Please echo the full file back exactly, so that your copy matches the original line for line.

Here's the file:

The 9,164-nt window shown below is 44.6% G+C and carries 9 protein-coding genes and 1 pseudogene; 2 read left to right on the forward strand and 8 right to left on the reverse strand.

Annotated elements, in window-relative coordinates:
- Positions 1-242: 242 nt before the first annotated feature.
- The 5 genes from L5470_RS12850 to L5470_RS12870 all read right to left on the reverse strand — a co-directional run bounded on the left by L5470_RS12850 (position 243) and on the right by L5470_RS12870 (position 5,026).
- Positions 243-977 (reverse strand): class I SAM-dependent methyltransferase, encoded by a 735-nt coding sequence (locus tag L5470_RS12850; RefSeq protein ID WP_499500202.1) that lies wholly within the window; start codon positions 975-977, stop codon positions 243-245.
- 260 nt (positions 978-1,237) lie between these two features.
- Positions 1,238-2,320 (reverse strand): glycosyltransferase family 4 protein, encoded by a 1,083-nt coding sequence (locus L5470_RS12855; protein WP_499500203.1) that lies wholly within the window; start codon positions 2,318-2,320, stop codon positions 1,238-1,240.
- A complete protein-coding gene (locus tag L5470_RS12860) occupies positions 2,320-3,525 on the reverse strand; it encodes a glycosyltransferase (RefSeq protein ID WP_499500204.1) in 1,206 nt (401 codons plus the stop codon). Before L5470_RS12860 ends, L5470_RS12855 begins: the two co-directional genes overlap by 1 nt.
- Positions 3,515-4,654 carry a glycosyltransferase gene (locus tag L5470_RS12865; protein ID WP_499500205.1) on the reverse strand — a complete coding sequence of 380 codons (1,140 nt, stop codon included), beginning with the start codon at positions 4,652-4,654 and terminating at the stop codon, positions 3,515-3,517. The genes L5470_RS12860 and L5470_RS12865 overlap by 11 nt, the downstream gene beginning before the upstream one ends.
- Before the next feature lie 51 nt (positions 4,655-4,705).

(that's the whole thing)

The 9,164-nt window shown below is 44.6% G+C and carries 9 protein-coding genes and 1 pseudogene; 2 read left to right on the forward strand and 8 right to left on the reverse strand.

Annotated elements, in window-relative coordinates:
- Positions 1-242: 242 nt before the first annotated feature.
- The 5 genes from L5470_RS12850 to L5470_RS12870 all read right to left on the reverse strand — a co-directional run bounded on the left by L5470_RS12850 (position 243) and on the right by L5470_RS12870 (position 5,026).
- Positions 243-977 (reverse strand): class I SAM-dependent methyltransferase, encoded by a 735-nt coding sequence (locus tag L5470_RS12850; RefSeq protein ID WP_499500202.1) that lies wholly within the window; start codon positions 975-977, stop codon positions 243-245.
- 260 nt (positions 978-1,237) lie between these two features.
- Positions 1,238-2,320 (reverse strand): glycosyltransferase family 4 protein, encoded by a 1,083-nt coding sequence (locus L5470_RS12855; protein WP_499500203.1) that lies wholly within the window; start codon positions 2,318-2,320, stop codon positions 1,238-1,240.
- A complete protein-coding gene (locus tag L5470_RS12860) occupies positions 2,320-3,525 on the reverse strand; it encodes a glycosyltransferase (RefSeq protein ID WP_499500204.1) in 1,206 nt (401 codons plus the stop codon). Before L5470_RS12860 ends, L5470_RS12855 begins: the two co-directional genes overlap by 1 nt.
- Positions 3,515-4,654 carry a glycosyltransferase gene (locus tag L5470_RS12865; protein ID WP_499500205.1) on the reverse strand — a complete coding sequence of 380 codons (1,140 nt, stop codon included), beginning with the start codon at positions 4,652-4,654 and terminating at the stop codon, positions 3,515-3,517. The genes L5470_RS12860 and L5470_RS12865 overlap by 11 nt, the downstream gene beginning before the upstream one ends.
- Before the next feature lie 51 nt (positions 4,655-4,705).